Even for the most seasoned photographers, sports photography is tricky. You are unable to choose the time of day when the action would happen. Too often the action happens under floodlights or when the sun is behind a cloud.
Indoor sports photography, such as basketball is even more difficult as most gyms are poorly lit.
It is next to impossible to get the perfect frame since the athletes are moving swiftly.
There are so many challenges, but if you are using a Nikon camera, you know that at least you have the best equipment.
To make the picture-perfect all you need is the best lens that makes it easy to capture that rowdy football scrimmage and the perfect badminton drop shot.
1. Nikon AF-S FX NIKKOR 200-500mm f/5.6E ED Vibration Reduction Zoom Lens
The Nikon AF-S FX NIKKOR is one of the best Nikon lenses for sports as well as wildlife photography. We’ve found the lens stays super sharp even as it is tracking animals along the wilderness. If you were to pan race cars in sports mode, it gets super sharp than when not panning.
The VR is stable enough to get fantastic clarity even at low ISO and handheld. The lens doesn’t have a tripod mode.
The lens focuses on the subject fast, no matter what aperture you’ve selected and the speed of the subject you are trying to shoot. For the most part, even at high white light, the flare is low. Sometimes, the force of the sun glimpsed through tree branches can cause a minimal flare. The area out of focus is soft, but it’s not aesthetic enough to bring out the bokeh effect.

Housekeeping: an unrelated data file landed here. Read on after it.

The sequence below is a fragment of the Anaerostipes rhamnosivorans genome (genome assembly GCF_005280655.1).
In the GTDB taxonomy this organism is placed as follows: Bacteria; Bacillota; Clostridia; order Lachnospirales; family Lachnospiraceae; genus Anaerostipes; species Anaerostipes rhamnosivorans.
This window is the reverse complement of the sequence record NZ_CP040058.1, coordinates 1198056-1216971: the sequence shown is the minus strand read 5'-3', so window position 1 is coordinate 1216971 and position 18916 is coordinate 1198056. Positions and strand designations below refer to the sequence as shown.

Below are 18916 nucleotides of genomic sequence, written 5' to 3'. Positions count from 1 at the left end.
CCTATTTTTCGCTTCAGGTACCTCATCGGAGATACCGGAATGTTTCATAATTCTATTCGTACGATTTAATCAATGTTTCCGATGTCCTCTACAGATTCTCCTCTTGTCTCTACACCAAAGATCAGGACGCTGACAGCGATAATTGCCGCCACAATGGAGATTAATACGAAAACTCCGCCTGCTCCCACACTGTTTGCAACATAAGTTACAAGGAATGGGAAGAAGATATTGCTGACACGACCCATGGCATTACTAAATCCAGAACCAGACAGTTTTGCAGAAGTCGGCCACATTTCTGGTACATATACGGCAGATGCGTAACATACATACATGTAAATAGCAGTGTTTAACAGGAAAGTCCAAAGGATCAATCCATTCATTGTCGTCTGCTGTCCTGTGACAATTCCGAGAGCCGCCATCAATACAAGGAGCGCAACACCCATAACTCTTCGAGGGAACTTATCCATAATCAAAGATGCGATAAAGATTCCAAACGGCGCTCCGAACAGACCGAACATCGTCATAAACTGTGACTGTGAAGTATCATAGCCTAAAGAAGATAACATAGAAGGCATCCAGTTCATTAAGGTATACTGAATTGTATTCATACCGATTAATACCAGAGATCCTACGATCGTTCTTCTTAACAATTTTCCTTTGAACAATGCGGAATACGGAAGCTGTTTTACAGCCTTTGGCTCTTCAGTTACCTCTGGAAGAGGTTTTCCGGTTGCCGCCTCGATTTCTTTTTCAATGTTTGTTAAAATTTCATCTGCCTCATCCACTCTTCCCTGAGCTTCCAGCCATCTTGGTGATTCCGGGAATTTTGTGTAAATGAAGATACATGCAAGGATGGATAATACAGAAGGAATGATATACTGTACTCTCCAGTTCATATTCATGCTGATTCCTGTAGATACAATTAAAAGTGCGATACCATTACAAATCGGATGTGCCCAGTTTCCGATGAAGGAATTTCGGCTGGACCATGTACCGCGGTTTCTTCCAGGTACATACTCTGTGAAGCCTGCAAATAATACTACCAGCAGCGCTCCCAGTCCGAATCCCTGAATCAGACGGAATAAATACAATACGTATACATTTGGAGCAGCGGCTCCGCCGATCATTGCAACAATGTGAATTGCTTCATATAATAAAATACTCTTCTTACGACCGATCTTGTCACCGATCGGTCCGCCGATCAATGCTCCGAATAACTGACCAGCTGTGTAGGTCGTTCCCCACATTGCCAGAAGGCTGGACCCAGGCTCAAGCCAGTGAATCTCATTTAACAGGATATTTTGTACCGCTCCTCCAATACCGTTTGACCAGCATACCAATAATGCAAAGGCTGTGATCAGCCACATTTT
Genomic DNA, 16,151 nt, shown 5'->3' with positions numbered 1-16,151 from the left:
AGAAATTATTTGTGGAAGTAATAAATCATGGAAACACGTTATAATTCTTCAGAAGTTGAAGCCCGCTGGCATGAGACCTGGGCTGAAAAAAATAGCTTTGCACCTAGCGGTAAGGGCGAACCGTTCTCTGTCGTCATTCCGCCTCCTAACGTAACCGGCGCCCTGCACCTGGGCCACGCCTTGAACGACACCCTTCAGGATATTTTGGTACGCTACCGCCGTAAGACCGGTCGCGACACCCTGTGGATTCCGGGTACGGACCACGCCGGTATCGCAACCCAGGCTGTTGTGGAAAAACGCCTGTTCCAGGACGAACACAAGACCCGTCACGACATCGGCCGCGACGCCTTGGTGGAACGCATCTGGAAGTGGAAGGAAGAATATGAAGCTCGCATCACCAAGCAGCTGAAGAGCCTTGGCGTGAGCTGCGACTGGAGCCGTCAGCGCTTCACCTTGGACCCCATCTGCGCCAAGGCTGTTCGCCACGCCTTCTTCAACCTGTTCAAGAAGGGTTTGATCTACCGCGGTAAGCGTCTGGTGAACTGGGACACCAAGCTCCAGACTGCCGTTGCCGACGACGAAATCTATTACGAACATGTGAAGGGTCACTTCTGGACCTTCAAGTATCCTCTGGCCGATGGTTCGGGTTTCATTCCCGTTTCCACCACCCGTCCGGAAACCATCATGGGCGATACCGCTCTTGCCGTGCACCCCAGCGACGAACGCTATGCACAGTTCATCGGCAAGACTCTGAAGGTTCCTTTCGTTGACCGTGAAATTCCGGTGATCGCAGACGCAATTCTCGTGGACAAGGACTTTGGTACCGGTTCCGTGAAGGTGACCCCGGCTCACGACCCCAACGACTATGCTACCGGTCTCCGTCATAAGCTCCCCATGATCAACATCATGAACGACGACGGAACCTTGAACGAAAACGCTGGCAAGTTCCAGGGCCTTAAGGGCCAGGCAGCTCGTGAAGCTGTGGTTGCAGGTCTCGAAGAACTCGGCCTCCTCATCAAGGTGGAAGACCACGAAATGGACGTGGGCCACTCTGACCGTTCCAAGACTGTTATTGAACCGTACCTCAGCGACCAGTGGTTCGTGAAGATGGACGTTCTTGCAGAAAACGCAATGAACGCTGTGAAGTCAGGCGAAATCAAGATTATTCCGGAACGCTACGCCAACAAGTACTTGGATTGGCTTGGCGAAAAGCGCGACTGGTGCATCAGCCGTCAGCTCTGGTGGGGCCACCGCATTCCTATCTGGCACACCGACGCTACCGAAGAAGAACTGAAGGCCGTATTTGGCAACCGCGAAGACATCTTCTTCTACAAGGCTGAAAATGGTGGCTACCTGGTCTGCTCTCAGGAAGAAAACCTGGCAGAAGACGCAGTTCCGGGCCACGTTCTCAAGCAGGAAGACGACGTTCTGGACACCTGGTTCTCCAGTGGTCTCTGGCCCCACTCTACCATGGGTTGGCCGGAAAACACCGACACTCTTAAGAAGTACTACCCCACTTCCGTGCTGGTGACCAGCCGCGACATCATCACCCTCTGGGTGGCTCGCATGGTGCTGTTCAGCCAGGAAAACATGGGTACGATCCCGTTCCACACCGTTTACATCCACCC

Before purchasing the lens, check whether the current camera model you have will fit the lens. Although, it should fit most Nikon models. The lens is sold along with a front and rear lens cap for protection, a Bayonet Hood and a semi-soft case. Exactly one year warranty is provided on the lens from the date of the purchase.
- Rare Distortion
- Sharp at all lengths and apertures
- Almost non-existent flare
- Great focus at all aperture and lengths
- Solid, metal lens which is sturdy
- Slight Chromatic Aberration
- Minimum Vignetting Noticed above 400mm
- Barrel Size is more extended than standard Nikon lenses which can be hard to fit into an average size camera backpack
2. Nikon 70-300 mm f/4-5.6G Zoom Lens with Auto Focus
Nikon has launched a very lightweight yet great performer, especially for wildlife photography in the form of Nikon 70-300 mm f/4-5.6G lens. The lens is best for clicking far away objects.
The VR II technology of the lens reduces vibration and allows 4 full stops and excellent shutter speed. We would like to praise particularly the AF-S system of the lens that makes Autofocus an entirely silent feature.
Nikon 70-300 mm f/4-5.6G also features low Chromatic Aberration, great resolution and amazing contrast. Its 9 blade diaphragm and 17 element/ 12 groups have made it an amazing lens for both still photography and video shoots.
67mm filter and internal focusing helped us take great snaps with this lens. Zooming in and out function without any jerk.